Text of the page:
WAFS seeks to reduce latency and overcome bandwidth limitations by caching data center content at remote offices or sites, and incurring bandwidth and access use only when synchronizing caches across WAN links. Other typical optimization techniques used for WAFS include protocol substitution (where LAN-centric file system protocols such as CIFS or NFS are replaced behind the scenes by more WAN-friendly alternatives), hardware compression/decompression of traffic entering and exiting WAN links, and data deduplication techniques that make heavy use of symbol dictionaries at both file and object levels.
Modern WAN optimization techniques tend to do more of the same things that WAFS did, and to do them better. They often involve more aggressive and proactive caching, bigger caches with more RAM and high-speed RAID arrays for disk storage, and faster, more capable symbol dictionary creation and management capabilities.
In traditional networking or telecommunication terms, the middle mile is the WAN link that spans between a service provider and the Internet backbone, or that span between the servers that deliver broadband applications and the network core. The bandwidth required to service such sites is often called "backhaul" and refers to the number and type of network connections required to deliver the necessary aggregated bandwidth, usually measured in some number of T1 connections per site. For mobile phone companies, for example, backhaul often represents 30% of their overall expenses, and provides a strong impetus for acceleration and optimization techniques.
Techniques to make the most of middle mile acceleration often involve situating servers at the edge of the Internet, thereby bringing them close to users whose locations force them through some particular edge point to obtain Internet access. Situating a server in the same place brings all of the benefits of caching and mirroring already discussed in earlier items in this section into play, and is particularly well-suited for streaming media of all kinds (video, TV, movies on demand, music, and so on).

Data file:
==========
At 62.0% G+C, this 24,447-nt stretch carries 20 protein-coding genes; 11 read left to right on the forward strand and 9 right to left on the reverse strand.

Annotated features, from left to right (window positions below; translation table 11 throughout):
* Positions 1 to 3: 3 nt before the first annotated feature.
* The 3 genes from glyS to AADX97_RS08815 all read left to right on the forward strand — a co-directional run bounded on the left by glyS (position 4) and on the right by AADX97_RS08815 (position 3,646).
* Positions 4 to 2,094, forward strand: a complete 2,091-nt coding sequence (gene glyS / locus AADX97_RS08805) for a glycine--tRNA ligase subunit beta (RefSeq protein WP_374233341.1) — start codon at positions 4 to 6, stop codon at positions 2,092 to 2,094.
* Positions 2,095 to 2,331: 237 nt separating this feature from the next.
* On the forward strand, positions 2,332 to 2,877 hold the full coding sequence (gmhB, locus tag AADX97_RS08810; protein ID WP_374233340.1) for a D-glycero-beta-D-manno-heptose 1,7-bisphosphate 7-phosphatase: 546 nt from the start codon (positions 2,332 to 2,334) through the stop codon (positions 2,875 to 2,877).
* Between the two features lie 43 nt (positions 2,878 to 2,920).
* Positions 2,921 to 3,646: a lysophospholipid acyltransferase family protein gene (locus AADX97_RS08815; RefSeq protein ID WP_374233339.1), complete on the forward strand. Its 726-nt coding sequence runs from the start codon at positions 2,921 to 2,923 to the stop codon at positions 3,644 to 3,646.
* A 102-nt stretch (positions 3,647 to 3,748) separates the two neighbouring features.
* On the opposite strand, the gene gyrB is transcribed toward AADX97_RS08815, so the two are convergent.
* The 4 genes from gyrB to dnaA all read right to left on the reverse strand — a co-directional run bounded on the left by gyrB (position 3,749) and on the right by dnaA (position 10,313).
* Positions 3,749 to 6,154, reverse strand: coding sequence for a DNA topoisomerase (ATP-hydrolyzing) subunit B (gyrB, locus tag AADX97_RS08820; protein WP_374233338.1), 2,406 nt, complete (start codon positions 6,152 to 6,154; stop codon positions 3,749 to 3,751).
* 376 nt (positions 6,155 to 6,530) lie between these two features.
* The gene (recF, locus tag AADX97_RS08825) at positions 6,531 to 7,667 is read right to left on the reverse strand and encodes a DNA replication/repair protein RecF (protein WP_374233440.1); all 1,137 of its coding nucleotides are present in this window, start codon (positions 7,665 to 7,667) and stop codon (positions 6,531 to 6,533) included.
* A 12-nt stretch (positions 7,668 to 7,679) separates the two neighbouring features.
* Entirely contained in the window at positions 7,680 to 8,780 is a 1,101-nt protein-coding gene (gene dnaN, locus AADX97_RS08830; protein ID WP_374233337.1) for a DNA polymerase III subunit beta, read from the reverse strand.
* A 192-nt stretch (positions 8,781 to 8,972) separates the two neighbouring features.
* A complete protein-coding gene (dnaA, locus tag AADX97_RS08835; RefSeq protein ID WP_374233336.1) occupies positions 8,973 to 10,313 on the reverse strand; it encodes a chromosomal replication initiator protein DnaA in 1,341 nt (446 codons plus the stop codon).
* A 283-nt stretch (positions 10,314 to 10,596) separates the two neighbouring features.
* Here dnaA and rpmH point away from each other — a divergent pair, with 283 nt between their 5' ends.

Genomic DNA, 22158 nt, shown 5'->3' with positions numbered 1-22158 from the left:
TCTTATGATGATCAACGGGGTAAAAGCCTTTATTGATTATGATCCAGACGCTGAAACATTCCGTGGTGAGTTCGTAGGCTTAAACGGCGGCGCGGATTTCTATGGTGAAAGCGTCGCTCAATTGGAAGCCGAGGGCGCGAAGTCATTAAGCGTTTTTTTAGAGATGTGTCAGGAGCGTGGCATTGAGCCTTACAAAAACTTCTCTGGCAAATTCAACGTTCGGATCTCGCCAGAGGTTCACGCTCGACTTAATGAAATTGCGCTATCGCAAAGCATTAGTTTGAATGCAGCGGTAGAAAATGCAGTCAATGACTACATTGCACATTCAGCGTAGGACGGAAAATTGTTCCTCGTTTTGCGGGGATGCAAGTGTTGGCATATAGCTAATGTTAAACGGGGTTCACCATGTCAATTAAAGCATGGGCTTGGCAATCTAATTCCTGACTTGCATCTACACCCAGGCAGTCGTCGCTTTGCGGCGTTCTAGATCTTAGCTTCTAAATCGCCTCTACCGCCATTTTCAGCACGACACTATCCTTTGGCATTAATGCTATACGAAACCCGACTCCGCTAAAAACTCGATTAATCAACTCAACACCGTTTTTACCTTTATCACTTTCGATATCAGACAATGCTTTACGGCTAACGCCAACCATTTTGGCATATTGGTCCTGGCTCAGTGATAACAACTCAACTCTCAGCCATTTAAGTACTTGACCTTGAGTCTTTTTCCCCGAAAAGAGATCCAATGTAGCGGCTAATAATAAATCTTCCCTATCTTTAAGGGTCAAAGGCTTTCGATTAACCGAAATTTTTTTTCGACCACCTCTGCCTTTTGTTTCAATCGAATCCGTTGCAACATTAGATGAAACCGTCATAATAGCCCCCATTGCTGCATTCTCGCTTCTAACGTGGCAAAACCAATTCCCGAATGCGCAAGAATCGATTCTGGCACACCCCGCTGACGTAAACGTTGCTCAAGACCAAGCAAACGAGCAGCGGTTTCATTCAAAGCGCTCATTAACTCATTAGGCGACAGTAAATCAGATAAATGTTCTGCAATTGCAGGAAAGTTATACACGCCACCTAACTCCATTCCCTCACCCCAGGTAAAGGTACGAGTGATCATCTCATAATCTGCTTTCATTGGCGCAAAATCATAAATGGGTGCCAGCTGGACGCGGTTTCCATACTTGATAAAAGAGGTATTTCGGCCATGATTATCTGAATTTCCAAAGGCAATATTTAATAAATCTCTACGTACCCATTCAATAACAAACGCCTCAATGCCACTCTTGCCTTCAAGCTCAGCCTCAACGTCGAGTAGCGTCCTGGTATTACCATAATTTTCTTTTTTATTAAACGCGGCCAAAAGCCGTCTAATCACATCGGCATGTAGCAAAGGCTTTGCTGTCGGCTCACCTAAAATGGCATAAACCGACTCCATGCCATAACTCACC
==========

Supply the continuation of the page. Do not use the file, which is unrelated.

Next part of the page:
WAN optimization technology uses these same principles to bring needed data or multimedia closer to its users, thereby limiting causes for spikes in utilization that can swamp WAN connections, and cause severe latency for all users who must share some particular WAN link. It's entirely appropriate to view this kind of technology as a "load-leveling" approach to WAN bandwidth utilization because it uses careful analysis of demand to anticipate requests for specific materials, and makes sure they've been pushed across WAN links before they're needed (and can then be accessed at the edge of the Internet or some equivalent communications infrastructure, rather than requiring its constant traversal).
It's certainly a truism that WAN latencies and communications behaviors vary greatly from their LAN counterparts and primarily in scope and extent. Simply put, anything that happens quickly or involves low latency on a LAN is likely to happen more slowly and involve longer latency (sometimes, by two or more orders of magnitude) on a WAN. This explains why one of the primary characteristics of WAN optimization involves techniques designed to reduce the number of packets that must flow across a WAN link as well as techniques to reduce the frequency of communication and the volume of data that must actually be transported from one end of a WAN link to the other (and vice versa, when response follows request as is invariably the case).
To that end, WAN optimization makes use of a variety of techniques to cut down on WAN traffic:
In general, WAN optimization devices can be considered part of the equipment at the network boundary because they generally sit between the LAN on one side and the boundary router that connects to the WAN on the other. This lets them apply their techniques—including those just mentioned in the preceding paragraph—to traffic on its way out one end of the WAN connection, where another device on the other end of the connection reverses those changes (or carries on its side of a local conversation, where protocol substitution may be at work). This relationship is depicted in Figure 2.4, which shows that WAN optimization devices sit between the LAN side of a boundary router and the LAN itself.
Figure 2.4: When installed, WAN optimization devices typically sit between the LAN and the boundary router (or most properly, on the stream of traffic destined for any WAN links inside the boundary router).
Then along came the Multi-Protocol Label Switching (MPLS) data-carrying mechanism for packet-switched networks. It straddles Layers 2 (data link) and 3 (network) of the OSI reference model and is designed to provide a unified data-carrying service for both circuit-switched and packet-switched clients that require datagram-driven service. MPLS can handle many types of network traffic including IP packets, along with frame formats native to Asynchronous Transfer Mode (ATM), Synchronous Optical Network (SONET), and Ethernet.